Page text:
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Honda J-series is the 4th generation of V6 gasoline motors, production of which was initiated in 1996, following the C-line with its 3 different modifications. Being constructed by the brand’s American engineers, these motors were manufactured at Anna, Ohio, and Lincoln plants in Alabama.
While C motors were 90° V6, these ones are 60°, being built for transverse mounting. Newer motors are more compact than their foregoers, featuring smaller bore spacing (98 mm/3.86 inches), shorter rods plus especially smaller crankshaft. All motors of J-lineup keep a single overhead camshaft with 4 valves plus VTEC variable valve timing.
J-series’ distinguishing feature is the brand’s Variable Cylinder Management system. It deals with switching off one edge of cylinders under slight loading, converting V6 into a straight-3. Some modifications managed to switch off one edge of cylinders or one cylinder on opposite edges, permitting to employ of 3-cylinder under slight loading and a 4-cylinder under medium loading.
Honda presented its J32A motor, built on a framework of J30A, in 1998. This version employs a V6 J30 cylinder block with an enlarged bore of 89 mm plus an identical 235 mm deck height. These features plus 162 mm piston rods and 30 mm piston compression height led to an additional 200 cm3 of capacity, converting the motor into a 3.2L one.
J32A utilizes two 12-valve single overhead camshaft heads featuring the VTEC system. Exhaust and inlet valves became bigger, 30 mm and 34 mm respectively. Moreover, the motor was supplied with fresh intake plus exhaust manifolds. Note that J32A’s timing belt requires substitution after 60,000 miles are run.
Valves must be regulated every 25,000-30,000 miles. Valve clearances on a cold motor are inlet 0.2-0.24 mm while exhausting 0.28-0.32 mm.
Featuring 240 cc/min fuel injectors and a 64 mm throttle body, the motor’s firing order is 1-4-2-5-3-6.
Contemporaneously with J32A, Honda produced J25, J30, and J35 plus J37.
After the cessation of J32A manufacture in 2008, the motor was substituted by 3.5L J35.
Honda J32A Specs
|Manufacturer||Anna engine plant|
|Also called||Honda J32|
|Cylinder block alloy||Aluminum|
4 valves per cylinder
|Piston stroke, mm (inch)||86 (3.39)|
|Cylinder bore, mm (inch)||89 (3.50)|
|Displacement||3206 cc (195.6 cu in)|
|Power output||165 kW (225 HP) at 5,600 rpm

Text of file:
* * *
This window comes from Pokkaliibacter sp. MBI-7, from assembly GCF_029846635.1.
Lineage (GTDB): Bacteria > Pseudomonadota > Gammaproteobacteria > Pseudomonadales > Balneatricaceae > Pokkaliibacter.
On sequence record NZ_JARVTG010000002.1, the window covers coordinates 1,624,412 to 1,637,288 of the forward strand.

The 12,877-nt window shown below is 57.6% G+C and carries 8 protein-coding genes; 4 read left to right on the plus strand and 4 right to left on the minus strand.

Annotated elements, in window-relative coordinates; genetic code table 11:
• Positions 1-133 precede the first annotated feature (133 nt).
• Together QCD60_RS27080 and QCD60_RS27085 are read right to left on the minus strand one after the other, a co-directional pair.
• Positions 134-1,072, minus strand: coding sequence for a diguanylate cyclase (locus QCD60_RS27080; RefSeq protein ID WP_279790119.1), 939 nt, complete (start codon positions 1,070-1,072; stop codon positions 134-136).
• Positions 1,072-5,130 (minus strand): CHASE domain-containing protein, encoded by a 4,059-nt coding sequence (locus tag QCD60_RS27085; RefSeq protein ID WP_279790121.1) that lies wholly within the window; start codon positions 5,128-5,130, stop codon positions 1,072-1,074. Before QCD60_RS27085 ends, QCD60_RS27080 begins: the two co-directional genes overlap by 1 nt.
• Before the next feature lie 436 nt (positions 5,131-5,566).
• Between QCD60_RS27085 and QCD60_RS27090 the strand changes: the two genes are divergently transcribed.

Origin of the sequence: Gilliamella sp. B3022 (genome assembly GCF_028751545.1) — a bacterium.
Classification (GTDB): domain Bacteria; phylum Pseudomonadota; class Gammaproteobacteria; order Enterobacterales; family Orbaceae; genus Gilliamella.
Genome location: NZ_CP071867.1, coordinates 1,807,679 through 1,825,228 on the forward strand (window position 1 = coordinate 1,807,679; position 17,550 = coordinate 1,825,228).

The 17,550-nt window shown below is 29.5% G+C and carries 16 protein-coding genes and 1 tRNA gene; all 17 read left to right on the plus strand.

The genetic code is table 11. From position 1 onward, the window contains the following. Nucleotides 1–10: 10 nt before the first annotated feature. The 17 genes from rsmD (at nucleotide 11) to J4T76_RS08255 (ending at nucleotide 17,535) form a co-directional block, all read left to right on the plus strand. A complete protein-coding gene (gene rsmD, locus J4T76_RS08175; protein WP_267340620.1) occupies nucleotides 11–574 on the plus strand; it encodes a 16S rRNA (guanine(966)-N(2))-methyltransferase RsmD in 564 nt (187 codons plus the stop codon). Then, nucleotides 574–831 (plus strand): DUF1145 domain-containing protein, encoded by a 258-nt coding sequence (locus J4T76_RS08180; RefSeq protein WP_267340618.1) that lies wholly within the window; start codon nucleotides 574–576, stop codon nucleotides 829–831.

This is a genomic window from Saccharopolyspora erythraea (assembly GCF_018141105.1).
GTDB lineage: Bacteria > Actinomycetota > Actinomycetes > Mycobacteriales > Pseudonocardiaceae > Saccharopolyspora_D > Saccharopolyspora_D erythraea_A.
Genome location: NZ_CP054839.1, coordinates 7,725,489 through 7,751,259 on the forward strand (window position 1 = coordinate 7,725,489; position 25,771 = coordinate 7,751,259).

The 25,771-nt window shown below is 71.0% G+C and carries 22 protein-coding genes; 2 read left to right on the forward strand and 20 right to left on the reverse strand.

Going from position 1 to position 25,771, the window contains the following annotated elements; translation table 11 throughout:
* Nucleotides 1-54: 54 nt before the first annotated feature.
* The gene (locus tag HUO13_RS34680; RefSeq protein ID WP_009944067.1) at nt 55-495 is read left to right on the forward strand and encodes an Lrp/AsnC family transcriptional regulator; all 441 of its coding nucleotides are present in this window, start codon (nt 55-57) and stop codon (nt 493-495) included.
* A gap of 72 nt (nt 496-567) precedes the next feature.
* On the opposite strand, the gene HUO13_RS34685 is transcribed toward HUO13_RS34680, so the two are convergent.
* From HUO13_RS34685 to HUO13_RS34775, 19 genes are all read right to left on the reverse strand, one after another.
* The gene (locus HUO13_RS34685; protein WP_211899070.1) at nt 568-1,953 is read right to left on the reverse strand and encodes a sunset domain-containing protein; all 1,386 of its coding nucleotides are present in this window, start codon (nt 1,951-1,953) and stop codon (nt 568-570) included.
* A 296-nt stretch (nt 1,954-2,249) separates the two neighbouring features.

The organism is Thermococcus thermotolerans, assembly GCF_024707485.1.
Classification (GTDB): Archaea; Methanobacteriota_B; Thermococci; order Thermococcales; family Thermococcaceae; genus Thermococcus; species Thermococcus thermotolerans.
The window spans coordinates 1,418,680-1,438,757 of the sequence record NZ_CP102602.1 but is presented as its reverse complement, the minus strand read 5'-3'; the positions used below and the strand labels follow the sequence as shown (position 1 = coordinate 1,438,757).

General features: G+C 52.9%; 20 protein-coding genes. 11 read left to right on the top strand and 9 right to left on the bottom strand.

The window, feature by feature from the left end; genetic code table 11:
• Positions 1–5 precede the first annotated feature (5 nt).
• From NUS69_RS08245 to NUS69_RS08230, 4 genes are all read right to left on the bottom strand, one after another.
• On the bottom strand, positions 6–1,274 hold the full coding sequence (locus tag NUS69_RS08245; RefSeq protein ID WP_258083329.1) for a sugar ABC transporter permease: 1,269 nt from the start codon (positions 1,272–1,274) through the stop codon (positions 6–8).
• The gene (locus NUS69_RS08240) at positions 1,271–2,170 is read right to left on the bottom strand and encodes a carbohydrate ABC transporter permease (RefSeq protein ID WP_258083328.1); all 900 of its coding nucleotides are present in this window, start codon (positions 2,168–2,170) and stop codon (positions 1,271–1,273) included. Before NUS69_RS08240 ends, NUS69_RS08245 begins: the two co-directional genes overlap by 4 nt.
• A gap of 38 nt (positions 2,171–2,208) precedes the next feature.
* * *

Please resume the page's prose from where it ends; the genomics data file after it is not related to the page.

191 kW (260 HP) at 6,100 rpm
198 kW (270 HP) at 6,200 rpm
|Torque output||293 Nm (216 lb·ft) at 4,700 rpm
314 Nm (231 lb·ft) at 3,500 rpm
323 Nm (238 lb·ft) at 5,000 rpm
|HP per liter||70
|Weight, kg (lbs)||–|
|Fuel consumption, L/100 km (mpg)
|Acura TL Type-S
|Oil consumption, L/1000 km
(qt. per miles)
|up to 0.5
(1 qt. per 1200 miles)
|Recommended engine oil||5W-20 (Type-S), 5W-30 (Type-S), 5W-30, 5W-40, 10W-40|
|Engine oil capacity, L (qt.)||4.4 (4.6)|
|Oil change interval, km (miles)||5,000-10,000
|Normal engine operating temperature, °C (F)||–|
|Engine lifespan, km (miles)
-No life span loss
Honda J32A Oil Capacity
The Honda J32A engine requires 4.6 quarts of 5W-20 oil with a filter replacement.
Honda J35A Engine Modifications
- J32A1 is a debut motor of the series. Keeping a compression index of 9.8, the VTEC system launches after 3,500 rpm. Being employed for Inspire, Acura TL, and Acura CL automobiles, this motor reaches 225 hp at 5,500 rpm while torque is 264 Nm at 4,800 rpm.
- J32A2’s main differences from the previous variant are: fresh pistons reaching a compression index of 10.5, enhanced heads flow, and more dynamic and sporty Type S camshafts. VTEC system launches at 4,800 rpm. The enhanced two-stage intake manifold is activated after 3,800 rpm. Moreover, J32A2 features a bigger throttle body of 68 mm, 36 mm inlet valves, tougher valve springs plus a sportier exhaust system. Being utilized for Acura CL Type S plus Acura TL Type S, it reaches the output of 260 hp at 6,100 rpm with a torque of 314 Nm at 3,500 rpm.
- J32A3 is an enhanced variant of J32A2, while its head is built on a framework of the J32A1 one. Keeping a compression index of 11, this motor employs a cold air intake system plus a 2-stage intake manifold (launched at 4,000 rpm), 35 mm inlet valves, a fresh exhaust manifold plus redesigned exhaust system. VTEC starts to operate after 4,700 rpm. These updates led to more power, to be exact, 270 hp at 6,200 rpm with a torque of 323 Nm at 5,000 rpm. This modification was utilized for Acura TL V6 Generation 3.
What Cars Have A J32A Engine?
- Acura CL
- Acura TL
- Honda Inspire
Honda J32A Engine Problems And Reliability
J32A’s blindside is unsteady rpm. This malfunction is solved by cleaning the throttle body or EGR valve.
On the whole, it’s a reliable motor with a great lifespan. However, almost all motors of this line are pretty old and so, problems may emerge at any time. The only actions you can do are proper motor maintenance plus the usage of high-quality oil and fuel.